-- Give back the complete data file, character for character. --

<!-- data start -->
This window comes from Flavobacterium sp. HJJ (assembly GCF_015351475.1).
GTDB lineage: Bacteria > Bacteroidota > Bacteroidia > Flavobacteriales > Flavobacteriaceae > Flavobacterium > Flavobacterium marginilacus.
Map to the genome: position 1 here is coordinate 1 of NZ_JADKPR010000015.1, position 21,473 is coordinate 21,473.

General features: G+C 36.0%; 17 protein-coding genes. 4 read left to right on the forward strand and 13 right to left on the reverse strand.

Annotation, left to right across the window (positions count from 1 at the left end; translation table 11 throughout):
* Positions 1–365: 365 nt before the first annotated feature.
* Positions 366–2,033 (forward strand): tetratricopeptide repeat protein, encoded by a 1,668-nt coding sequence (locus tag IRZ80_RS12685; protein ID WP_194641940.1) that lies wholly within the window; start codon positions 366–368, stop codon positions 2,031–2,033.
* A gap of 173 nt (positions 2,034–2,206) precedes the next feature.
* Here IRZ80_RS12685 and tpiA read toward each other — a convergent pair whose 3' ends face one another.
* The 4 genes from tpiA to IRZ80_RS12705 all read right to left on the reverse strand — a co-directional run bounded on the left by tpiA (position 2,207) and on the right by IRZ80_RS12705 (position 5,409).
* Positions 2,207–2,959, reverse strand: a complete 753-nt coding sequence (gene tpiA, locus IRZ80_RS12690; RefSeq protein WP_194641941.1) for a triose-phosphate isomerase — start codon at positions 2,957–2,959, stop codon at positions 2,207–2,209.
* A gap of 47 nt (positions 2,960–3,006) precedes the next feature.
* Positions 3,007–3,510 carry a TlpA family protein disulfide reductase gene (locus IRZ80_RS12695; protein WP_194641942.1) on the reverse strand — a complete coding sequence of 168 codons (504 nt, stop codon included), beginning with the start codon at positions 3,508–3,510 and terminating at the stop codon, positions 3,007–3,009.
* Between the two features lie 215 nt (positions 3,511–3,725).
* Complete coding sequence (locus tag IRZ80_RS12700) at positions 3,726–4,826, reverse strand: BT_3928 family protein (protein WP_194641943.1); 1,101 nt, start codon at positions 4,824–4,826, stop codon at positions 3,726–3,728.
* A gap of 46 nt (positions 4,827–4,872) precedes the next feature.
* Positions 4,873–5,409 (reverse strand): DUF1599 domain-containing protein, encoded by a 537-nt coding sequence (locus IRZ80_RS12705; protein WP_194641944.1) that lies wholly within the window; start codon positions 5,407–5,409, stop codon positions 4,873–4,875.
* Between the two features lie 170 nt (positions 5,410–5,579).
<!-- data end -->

This window comes from Flavobacterium sp. HJJ (assembly GCF_015351475.1).
GTDB lineage: Bacteria > Bacteroidota > Bacteroidia > Flavobacteriales > Flavobacteriaceae > Flavobacterium > Flavobacterium marginilacus.
Map to the genome: position 1 here is coordinate 1 of NZ_JADKPR010000015.1, position 21,473 is coordinate 21,473.

General features: G+C 36.0%; 17 protein-coding genes. 4 read left to right on the forward strand and 13 right to left on the reverse strand.

Annotation, left to right across the window (positions count from 1 at the left end; translation table 11 throughout):
* Positions 1–365: 365 nt before the first annotated feature.
* Positions 366–2,033 (forward strand): tetratricopeptide repeat protein, encoded by a 1,668-nt coding sequence (locus tag IRZ80_RS12685; protein ID WP_194641940.1) that lies wholly within the window; start codon positions 366–368, stop codon positions 2,031–2,033.
* A gap of 173 nt (positions 2,034–2,206) precedes the next feature.
* Here IRZ80_RS12685 and tpiA read toward each other — a convergent pair whose 3' ends face one another.
* The 4 genes from tpiA to IRZ80_RS12705 all read right to left on the reverse strand — a co-directional run bounded on the left by tpiA (position 2,207) and on the right by IRZ80_RS12705 (position 5,409).
* Positions 2,207–2,959, reverse strand: a complete 753-nt coding sequence (gene tpiA, locus IRZ80_RS12690; RefSeq protein WP_194641941.1) for a triose-phosphate isomerase — start codon at positions 2,957–2,959, stop codon at positions 2,207–2,209.
* A gap of 47 nt (positions 2,960–3,006) precedes the next feature.
* Positions 3,007–3,510 carry a TlpA family protein disulfide reductase gene (locus IRZ80_RS12695; protein WP_194641942.1) on the reverse strand — a complete coding sequence of 168 codons (504 nt, stop codon included), beginning with the start codon at positions 3,508–3,510 and terminating at the stop codon, positions 3,007–3,009.
* Between the two features lie 215 nt (positions 3,511–3,725).
* Complete coding sequence (locus tag IRZ80_RS12700) at positions 3,726–4,826, reverse strand: BT_3928 family protein (protein WP_194641943.1); 1,101 nt, start codon at positions 4,824–4,826, stop codon at positions 3,726–3,728.
* A gap of 46 nt (positions 4,827–4,872) precedes the next feature.
* Positions 4,873–5,409 (reverse strand): DUF1599 domain-containing protein, encoded by a 537-nt coding sequence (locus IRZ80_RS12705; protein WP_194641944.1) that lies wholly within the window; start codon positions 5,407–5,409, stop codon positions 4,873–4,875.
* Between the two features lie 170 nt (positions 5,410–5,579).